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Ancient African mask bakrogui, Simogui, or Angbaï, of the Toma of Guinea, relating to the ancestors. This mask intended to impress is equipped with a thick skin hood, lined with various elements, mirrors, cowries. It is extended by a heavy cape made of embroidered textile and velvet with colored patterns, edged with red fabric. Metal bells adorn the contours of the mask. Only members of the Poro were allowed to contemplate the bakrogui mask.
The Toma of Guinea, called Loma in Liberia, live within the forest, at high altitude. They are renowned for their landai board masks intended to enliven the initiation rites of the poro association that structures their society, and which represent spirits of the bush. As soon as the landai mask appeared, the initiates would go to the ...
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br>This sculpture with a balanced morphology has a thick greasy patina. The traditional ethnic scarification marks can be seen on the surface. These tribal marks were made on the abdomen after the birth of the first child.
Good condition despite some desiccation cracks.
This type of figure also topped karan-wemba masks. These statues have become rarer due to the conversions of their owners to Islam. The patina usually comes from renewed applications of shea butter. Mossi chiefs have prestigious statues gathered in the house of ancestral spirits, and those of diviners, representing ancestors, have a sacrificial patina.
Upper Volta, Burkina Faso since independence, is composed of the descendants of the invaders, horsemen who came from Ghana in the ...
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This kwele mask, analyzed with carbon 14 by the "KIKIRPA" (Royal Institute of Artistic Heritage) whose results were confirmed by the Ciram laboratory on the initiative of Mr. Pierre Dartevelle, was acquired by a renowned French collector (the identity will be communicated to the purchaser).
With a beautiful symmetry, this two-tone mask presents the traditional criteria of kwele masks, whose heart-shaped, concave orbits extend widely over the face, above a fine ridged mouth.
Height on base: 39 cm.
Tribe of the Kota group, the Kwélé , Bakwélé , live in the forest on the northern border of the Republic of Congo. They live from hunting, agriculture and metallurgy. Practicing the cult called Bwété borrowed from the Ngwyes, which was accompanied by obligatory initiation rites, ...
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French African Tribal Art Collection.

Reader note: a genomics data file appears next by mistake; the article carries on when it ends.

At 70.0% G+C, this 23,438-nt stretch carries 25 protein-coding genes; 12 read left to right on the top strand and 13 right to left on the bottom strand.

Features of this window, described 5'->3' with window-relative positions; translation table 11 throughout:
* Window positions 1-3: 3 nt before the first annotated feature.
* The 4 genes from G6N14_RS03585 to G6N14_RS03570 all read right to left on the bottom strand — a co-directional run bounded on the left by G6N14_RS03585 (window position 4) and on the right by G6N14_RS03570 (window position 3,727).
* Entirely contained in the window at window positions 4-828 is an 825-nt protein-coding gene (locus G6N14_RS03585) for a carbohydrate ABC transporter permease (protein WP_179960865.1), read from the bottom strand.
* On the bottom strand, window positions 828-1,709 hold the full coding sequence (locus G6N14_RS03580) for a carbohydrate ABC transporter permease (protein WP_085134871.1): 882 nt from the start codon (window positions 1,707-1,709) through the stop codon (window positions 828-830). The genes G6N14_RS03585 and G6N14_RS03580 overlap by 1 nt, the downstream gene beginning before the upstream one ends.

Anthropo-zoomorphic figure representing a slender subject, endowed with feminine attributes, established in an unconventional posture and whose narrow face extended by a pointed jaw would recall certain Dogon animal masks associated with monkeys or even crocodiles (dia).
Dark, lumpy, irregular patina.
Carved for the most part on order placed by a family, the Dogon statues can also be the object of worship on the part of the whole community. However, their functions remain little known.
More than eighty types of Dogon masks have been listed, the majority used by circumcised initiates of the Awa society, during funeral ceremonies. The Ko mask of the Dogon is one of three types of monkey masks: Dege represents a baboon ...
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The polychrome mask is surmounted by a basketwork structure draped in textile painted with geometric patterns. This headdress ends in four lobes arranged in a corolla. A handle, concealed by the thick raffia adornment, allows you to carry everything.
Neighbors of the Yaka and the Kongo in the west of the former Zaire, the Zombo fear, like the Kongo clans, the god named Nzambi. Their diviners use fetishes similar to those of the Kongo, the ceremonies associated with the initiation rites, however, stem from Yaka traditions.
Hierarchical and authoritarian, made up of formidable warriors, Yaka society was governed by lineage leaders with the right to life and death over their subjects. Hunting and the prestige that results from it are nowadays an opportunity for the Yaka to ...
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Protective sculpture of lineage or family, whose glazed abdomen conceals a magical charge. The glazed gaze refers to mediumistic abilities. Figure sometimes illustrating a proverb, the character is represented here perched on zoomorphic figures emblematic of specific clans.